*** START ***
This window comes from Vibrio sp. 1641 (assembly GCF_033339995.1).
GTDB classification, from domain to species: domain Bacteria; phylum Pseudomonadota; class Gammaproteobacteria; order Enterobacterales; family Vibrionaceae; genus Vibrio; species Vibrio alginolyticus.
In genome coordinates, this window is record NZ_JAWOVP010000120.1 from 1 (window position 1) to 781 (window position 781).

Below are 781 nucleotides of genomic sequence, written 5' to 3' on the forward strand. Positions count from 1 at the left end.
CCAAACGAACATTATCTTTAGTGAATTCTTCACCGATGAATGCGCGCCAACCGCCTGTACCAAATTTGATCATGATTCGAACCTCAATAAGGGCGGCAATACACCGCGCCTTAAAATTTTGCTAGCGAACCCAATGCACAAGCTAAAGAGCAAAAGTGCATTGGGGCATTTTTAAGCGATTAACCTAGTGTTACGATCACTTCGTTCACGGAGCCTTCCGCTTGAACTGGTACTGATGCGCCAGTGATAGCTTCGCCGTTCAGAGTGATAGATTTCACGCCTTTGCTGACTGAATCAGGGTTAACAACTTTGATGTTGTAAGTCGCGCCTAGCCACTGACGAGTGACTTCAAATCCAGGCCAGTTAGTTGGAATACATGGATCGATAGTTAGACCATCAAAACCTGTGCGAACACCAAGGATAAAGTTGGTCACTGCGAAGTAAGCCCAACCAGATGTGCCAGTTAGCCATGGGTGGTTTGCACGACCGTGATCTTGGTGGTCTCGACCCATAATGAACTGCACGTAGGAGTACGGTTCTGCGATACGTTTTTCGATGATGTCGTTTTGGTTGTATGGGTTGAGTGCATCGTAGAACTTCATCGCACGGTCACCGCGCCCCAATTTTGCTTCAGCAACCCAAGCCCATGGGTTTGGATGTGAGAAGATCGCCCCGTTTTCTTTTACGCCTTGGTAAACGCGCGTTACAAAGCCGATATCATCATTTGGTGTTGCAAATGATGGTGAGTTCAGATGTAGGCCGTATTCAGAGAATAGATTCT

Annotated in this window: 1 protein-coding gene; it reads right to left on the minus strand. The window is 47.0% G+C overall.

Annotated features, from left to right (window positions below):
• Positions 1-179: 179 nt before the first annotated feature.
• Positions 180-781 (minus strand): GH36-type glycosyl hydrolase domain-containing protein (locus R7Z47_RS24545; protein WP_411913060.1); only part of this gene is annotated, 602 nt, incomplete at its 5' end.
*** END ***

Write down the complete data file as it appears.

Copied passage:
This window comes from Vibrio sp. 1641 (assembly GCF_033339995.1).
GTDB classification, from domain to species: domain Bacteria; phylum Pseudomonadota; class Gammaproteobacteria; order Enterobacterales; family Vibrionaceae; genus Vibrio; species Vibrio alginolyticus.
In genome coordinates, this window is record NZ_JAWOVP010000120.1 from 1 (window position 1) to 781 (window position 781).

Below are 781 nucleotides of genomic sequence, written 5' to 3' on the forward strand. Positions count from 1 at the left end.
CCAAACGAACATTATCTTTAGTGAATTCTTCACCGATGAATGCGCGCCAACCGCCTGTACCAAATTTGATCATGATTCGAACCTCAATAAGGGCGGCAATACACCGCGCCTTAAAATTTTGCTAGCGAACCCAATGCACAAGCTAAAGAGCAAAAGTGCATTGGGGCATTTTTAAGCGATTAACCTAGTGTTACGATCACTTCGTTCACGGAGCCTTCCGCTTGAACTGGTACTGATGCGCCAGTGATAGCTTCGCCGTTCAGAGTGATAGATTTCACGCCTTTGCTGACTGAATCAGGGTTAACAACTTTGATGTTGTAAGTCGCGCCTAGCCACTGACGAGTGACTTCAAATCCAGGCCAGTTAGTTGGAATACATGGATCGATAGTTAGACCATCAAAACCTGTGCGAACACCAAGGATAAAGTTGGTCACTGCGAAGTAAGCCCAACCAGATGTGCCAGTTAGCCATGGGTGGTTTGCACGACCGTGATCTTGGTGGTCTCGACCCATAATGAACTGCACGTAGGAGTACGGTTCTGCGATACGTTTTTCGATGATGTCGTTTTGGTTGTATGGGTTGAGTGCATCGTAGAACTTCATCGCACGGTCACCGCGCCCCAATTTTGCTTCAGCAACCCAAGCCCATGGGTTTGGATGTGAGAAGATCGCCCCGTTTTCTTTTACGCCTTGGTAAACGCGCGTTACAAAGCCGATATCATCATTTGGTGTTGCAAATGATGGTGAGTTCAGATGTAGGCCGTATTCAGAGAATAGATTCT

Annotated in this window: 1 protein-coding gene; it reads right to left on the minus strand. The window is 47.0% G+C overall.

Annotated features, from left to right (window positions below):
• Positions 1-179: 179 nt before the first annotated feature.
• Positions 180-781 (minus strand): GH36-type glycosyl hydrolase domain-containing protein (locus R7Z47_RS24545; protein WP_411913060.1); only part of this gene is annotated, 602 nt, incomplete at its 5' end.